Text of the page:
Friday, March 08, 2013

Nothing new about Higgs but 3 sigma indications of M89 kaon

The news about Moriond conference (for details see for the posting of Phil Gibbs) did not bring anything really new concerning the situation with Higgs. The two-photon discrepancy is still there although the production rate is now about 1.6 times higher than predicted. The error bars are however getting narrower so that there are excellent reasons to hope/fear that unexpected kind of new physics is trying to tell about itself. Also the masses deduced from gamma pair and Z pair decay widths are slightly different.

The TGD-based explanation would be in terms of M89 hadron physics, a fractal copy of ordinary hadron physics with 512 times higher overall mass scale. If the pion of this new physics has mass not too far from 125 GeV its decays to gamma and Z pairs would affect the observed decay rates of Higgs to gamma and Z pairs if one assumes just standard model. Fermi anomaly suggests mass of about 135 GeV for the pion of M89 hadron physics. The observations of RHIC and those from proton-heavy nucleus collisions - correlated pairs of charged particles moving in same or opposite directions- could be understood in terms of decays of M89 mesons behaving like hadronic strings in low energies in the relevant energy scale.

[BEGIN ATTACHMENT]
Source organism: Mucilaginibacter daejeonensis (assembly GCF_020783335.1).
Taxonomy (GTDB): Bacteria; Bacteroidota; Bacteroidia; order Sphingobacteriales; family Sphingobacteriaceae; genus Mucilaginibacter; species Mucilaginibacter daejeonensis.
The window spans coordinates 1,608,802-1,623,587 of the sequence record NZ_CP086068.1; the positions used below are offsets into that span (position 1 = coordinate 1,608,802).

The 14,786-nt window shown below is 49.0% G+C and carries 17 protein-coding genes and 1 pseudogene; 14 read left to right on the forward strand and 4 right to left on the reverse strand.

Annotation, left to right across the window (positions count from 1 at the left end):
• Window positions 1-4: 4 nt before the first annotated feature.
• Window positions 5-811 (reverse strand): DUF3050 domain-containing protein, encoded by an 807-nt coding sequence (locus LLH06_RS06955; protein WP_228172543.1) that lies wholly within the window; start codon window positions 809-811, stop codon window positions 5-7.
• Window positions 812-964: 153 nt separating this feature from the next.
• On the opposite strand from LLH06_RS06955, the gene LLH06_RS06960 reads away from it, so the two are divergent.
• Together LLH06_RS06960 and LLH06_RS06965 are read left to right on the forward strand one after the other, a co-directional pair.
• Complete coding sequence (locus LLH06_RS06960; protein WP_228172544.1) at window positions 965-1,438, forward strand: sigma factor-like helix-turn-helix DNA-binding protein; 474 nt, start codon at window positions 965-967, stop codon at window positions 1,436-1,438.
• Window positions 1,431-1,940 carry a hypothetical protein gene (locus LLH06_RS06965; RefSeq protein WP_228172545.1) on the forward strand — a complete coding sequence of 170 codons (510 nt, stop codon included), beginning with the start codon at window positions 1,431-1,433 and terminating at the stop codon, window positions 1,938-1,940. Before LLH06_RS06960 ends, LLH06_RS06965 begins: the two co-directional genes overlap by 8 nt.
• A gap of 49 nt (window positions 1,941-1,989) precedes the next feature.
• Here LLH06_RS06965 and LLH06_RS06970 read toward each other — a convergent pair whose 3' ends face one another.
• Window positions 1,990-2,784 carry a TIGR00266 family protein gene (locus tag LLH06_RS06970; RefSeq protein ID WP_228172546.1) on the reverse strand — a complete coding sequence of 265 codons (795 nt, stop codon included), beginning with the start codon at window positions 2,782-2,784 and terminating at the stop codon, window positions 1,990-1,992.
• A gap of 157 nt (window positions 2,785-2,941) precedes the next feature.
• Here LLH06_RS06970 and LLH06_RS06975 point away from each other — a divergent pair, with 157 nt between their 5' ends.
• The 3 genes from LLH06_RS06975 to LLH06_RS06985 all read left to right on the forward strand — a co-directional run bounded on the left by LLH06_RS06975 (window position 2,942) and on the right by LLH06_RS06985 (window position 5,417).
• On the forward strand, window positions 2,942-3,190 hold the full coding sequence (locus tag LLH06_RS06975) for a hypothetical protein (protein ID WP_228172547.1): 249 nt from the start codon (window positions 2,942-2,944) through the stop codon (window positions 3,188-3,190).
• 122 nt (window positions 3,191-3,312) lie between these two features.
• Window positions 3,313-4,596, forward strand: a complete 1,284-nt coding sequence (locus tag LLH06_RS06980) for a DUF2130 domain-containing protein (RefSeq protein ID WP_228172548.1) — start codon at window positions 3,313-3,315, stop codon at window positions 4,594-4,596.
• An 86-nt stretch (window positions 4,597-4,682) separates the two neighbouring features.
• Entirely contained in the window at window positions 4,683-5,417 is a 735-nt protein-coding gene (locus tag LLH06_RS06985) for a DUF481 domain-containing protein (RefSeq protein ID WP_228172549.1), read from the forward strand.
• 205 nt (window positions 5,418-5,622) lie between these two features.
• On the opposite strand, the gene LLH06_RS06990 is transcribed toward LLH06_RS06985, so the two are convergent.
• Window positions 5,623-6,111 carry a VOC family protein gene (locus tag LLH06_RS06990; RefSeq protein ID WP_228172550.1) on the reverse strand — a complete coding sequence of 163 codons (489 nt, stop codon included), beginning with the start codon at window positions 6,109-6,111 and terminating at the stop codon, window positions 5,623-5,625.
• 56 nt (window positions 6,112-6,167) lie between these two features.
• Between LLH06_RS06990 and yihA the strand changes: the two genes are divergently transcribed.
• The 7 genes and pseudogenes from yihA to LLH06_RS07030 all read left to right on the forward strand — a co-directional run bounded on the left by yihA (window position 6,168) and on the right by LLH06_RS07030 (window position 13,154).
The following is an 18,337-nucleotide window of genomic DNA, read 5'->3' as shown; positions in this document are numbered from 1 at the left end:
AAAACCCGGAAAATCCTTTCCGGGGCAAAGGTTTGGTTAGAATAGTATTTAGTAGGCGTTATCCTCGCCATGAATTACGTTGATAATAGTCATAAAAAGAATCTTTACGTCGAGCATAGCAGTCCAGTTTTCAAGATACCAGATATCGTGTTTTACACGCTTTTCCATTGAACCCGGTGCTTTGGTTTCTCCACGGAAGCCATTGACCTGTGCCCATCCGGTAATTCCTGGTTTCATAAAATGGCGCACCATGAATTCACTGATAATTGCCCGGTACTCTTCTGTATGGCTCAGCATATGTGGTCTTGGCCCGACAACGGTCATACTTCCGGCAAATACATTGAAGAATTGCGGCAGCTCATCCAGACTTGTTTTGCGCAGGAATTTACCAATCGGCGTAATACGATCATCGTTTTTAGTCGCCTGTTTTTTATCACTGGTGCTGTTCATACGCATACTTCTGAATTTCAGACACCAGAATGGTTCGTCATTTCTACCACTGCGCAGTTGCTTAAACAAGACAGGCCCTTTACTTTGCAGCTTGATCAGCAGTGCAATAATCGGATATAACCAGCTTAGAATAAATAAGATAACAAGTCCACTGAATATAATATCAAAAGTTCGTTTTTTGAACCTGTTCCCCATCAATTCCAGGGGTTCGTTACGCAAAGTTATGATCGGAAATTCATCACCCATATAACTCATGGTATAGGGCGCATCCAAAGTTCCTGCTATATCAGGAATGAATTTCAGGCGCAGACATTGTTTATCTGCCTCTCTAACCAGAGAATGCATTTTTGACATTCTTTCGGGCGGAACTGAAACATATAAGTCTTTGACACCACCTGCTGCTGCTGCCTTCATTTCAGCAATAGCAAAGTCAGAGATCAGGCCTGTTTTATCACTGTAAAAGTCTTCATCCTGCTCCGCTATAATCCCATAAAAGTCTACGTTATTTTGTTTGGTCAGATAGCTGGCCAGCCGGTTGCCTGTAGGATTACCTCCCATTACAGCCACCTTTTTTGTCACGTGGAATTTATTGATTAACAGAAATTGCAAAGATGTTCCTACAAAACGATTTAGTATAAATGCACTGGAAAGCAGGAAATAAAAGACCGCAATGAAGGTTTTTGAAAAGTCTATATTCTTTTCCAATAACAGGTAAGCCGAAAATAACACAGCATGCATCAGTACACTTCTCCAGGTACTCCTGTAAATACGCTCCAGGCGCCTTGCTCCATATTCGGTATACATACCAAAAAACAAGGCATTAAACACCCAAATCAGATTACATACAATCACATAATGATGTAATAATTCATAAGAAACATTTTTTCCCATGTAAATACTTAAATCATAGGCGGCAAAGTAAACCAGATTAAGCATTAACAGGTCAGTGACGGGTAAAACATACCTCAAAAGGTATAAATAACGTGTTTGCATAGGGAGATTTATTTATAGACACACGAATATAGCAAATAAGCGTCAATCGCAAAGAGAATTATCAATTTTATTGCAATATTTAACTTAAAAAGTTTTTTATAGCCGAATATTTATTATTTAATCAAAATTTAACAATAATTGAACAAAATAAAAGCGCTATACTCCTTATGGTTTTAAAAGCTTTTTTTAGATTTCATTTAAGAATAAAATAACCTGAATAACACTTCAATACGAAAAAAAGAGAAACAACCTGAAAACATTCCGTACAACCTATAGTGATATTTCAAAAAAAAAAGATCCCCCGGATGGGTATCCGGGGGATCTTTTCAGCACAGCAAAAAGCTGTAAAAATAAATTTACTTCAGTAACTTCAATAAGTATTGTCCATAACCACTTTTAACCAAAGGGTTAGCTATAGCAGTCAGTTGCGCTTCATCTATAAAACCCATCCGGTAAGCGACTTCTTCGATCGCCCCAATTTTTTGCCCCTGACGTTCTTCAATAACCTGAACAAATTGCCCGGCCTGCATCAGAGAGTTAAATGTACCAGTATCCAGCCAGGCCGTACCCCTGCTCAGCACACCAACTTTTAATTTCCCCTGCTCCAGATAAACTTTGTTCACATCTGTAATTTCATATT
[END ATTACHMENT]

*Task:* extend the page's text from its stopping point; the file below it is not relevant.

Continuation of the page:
Lubos tells in his recent posting about 3 sigma excess for new charged and neutral particles with mass around 420 GeV. They would be produced as pairs of charged and neutral particle. M89 physics based explanation would be in terms of kaons of M89 hadron physics. The naive scaling by the ratio r=m(π+107)/m(K+107) of masses of ordinary pion and kaon predicts that the M89 pion should have mass m(π+89)= r× 420 GeV. This would give m(π+89)=119 GeV not too far from 125 GeV to affect the apparent decay rates of Higgs to gamma and Z pairs since its width as strongly interacting particle decaying to ordinary quarks and gluons is expected to be large. This mass however deviates from the 135 GeV mass suggested by Fermi data by 18 per cent.

Update: The CMS data from Higgs came from Moriond (see for instance this and this) and tell that photon pair production rate is .78+/- .27 from the predicted rate. The mean value would be less than half of that found by ATLAS! The groups use different detectors so that the large difference could be due to statistical fluctuations. Unless it is due to the different assumptions in the data analysis! I believe that Higgs like state is here and might well behave just as the standard model tells it must behave. As an innocent outsider I however cannot avoid making innocent questions. Could the anomalies be there too? What these anomalies could tell about the new physics that was expected to emerge at TeV energies? And how much pre-existing beliefs affect the analysis in which one must know precisely what one is searching for ("Standard model explains everything!", "Maybe there is new physics of expected kind, say SUSY, can be searched for", "Maybe even new physics outside the mainstream is worth searching for")? It is a pity that we have the next opportunity to answer these questions only after 2015.